What are we really doing at home?

| June 10, 2020 | |

Much has been written about Americans spending more time online for work, school and entertainment since the start of social isolating in mid-March. But recent studies have revealed exactly what we’re up to when it comes to using the internet or TV during this COVID-19 pandemic.

NCTA – The Internet & Television Association has been monitoring broadband network usage and reliability since the start of the pandemic. In its latest update, NCTA reports, “Our time spent at home has resulted in significant dramatic increases in the delivery of video streaming traffic and general data demands, as people turn to the internet with increasing frequency as a source of information and entertainment.”

Comcast, Nielsen and others are tracking or have released studies of TV viewing and online behavior spurred by COVID-19.

Some findings:

Viewing behavior habits

  • Weekday and weekend viewing levels and habits are blurring – Monday is now a more popular viewing day than Saturday, Comcast found.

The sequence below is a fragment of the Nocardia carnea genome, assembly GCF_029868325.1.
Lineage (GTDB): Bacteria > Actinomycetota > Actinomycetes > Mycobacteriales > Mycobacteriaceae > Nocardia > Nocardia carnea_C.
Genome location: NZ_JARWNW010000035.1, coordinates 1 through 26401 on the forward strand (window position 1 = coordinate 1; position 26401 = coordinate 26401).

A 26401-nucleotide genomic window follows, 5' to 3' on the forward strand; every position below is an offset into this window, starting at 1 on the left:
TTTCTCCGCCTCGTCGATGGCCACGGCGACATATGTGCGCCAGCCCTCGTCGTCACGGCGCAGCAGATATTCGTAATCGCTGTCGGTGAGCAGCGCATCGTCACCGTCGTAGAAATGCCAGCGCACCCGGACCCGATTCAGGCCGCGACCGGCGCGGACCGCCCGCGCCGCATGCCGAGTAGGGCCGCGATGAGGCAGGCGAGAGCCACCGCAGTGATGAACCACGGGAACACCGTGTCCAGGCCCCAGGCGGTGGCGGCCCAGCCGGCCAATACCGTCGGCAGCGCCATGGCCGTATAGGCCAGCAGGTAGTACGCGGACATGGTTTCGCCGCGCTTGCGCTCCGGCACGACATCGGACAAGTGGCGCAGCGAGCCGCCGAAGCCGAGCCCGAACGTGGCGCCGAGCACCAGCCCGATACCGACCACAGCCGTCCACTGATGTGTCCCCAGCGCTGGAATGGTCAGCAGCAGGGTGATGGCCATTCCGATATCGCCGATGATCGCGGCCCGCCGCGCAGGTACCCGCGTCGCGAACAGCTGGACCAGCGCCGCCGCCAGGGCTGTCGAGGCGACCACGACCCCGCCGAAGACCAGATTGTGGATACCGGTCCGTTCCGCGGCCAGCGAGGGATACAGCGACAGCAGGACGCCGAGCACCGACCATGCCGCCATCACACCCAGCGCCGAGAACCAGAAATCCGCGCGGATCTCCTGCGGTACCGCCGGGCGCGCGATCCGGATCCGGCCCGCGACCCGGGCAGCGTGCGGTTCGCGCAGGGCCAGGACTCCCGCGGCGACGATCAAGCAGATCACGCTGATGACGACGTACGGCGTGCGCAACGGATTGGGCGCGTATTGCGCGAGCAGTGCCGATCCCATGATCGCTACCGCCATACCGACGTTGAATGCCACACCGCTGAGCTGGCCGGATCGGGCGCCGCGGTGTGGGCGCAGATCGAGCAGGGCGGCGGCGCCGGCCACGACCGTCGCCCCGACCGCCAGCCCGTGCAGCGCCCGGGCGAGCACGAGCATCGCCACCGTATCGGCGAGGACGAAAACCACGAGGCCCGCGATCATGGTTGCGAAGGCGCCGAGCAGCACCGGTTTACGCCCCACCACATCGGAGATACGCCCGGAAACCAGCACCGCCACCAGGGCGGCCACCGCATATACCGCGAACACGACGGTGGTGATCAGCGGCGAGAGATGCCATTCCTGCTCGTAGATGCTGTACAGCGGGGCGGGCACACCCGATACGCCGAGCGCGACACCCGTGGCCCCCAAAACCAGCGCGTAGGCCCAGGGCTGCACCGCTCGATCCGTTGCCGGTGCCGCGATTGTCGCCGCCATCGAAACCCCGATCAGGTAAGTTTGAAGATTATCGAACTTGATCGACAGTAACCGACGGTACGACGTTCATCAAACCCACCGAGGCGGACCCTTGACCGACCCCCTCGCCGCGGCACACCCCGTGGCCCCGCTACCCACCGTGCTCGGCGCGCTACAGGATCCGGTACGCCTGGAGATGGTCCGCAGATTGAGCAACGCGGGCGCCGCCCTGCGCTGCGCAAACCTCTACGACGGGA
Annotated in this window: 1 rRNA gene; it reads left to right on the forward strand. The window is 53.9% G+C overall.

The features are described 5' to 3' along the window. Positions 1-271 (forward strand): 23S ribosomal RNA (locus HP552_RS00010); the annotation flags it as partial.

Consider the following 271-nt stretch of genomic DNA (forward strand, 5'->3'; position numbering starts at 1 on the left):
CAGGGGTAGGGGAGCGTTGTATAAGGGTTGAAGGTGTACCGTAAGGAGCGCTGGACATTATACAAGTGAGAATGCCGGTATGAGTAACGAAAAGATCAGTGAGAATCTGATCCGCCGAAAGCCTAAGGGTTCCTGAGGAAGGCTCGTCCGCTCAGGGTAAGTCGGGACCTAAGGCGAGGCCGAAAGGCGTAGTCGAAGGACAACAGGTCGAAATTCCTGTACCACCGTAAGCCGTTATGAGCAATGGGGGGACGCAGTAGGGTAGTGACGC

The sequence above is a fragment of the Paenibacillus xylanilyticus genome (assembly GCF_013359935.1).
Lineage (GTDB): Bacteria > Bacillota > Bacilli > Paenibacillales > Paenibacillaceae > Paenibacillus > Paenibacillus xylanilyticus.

• Americans are streaming TV content at about twice the levels they were last year, Nielsen reports.
  • Streaming and web video consumption have increased 35% across Comcast’s entire broadband network, in addition to traditional TV viewership increases.
  • The average household is watching more than eight hours more per week than they were in early March, going from approximately 57 hours a week per household to 66 hours, according to Comcast.

What people are viewing

  • Of the 77% of adult broadband users who subscribe to a pay TV service and watch shows and movies with its on-demand feature, 60% report spending more time watching on-demand programming while under stay at home orders, according to a survey by The Diffusion Group.
  • Americans want to stay informed. Cable news networks have had seen ratings records, and network evening national news shows are also drawing larger audience than normal, the New York Times reports.
  • “Comfort viewing” has also become a trend, a CableTV.com survey found. The company created a state-by-state breakdown which determined which shows were most watched during quarantine. Texas was one of 11 states where Friends – the sitcom which first ran from 1994-2004 – topped the viewing list.
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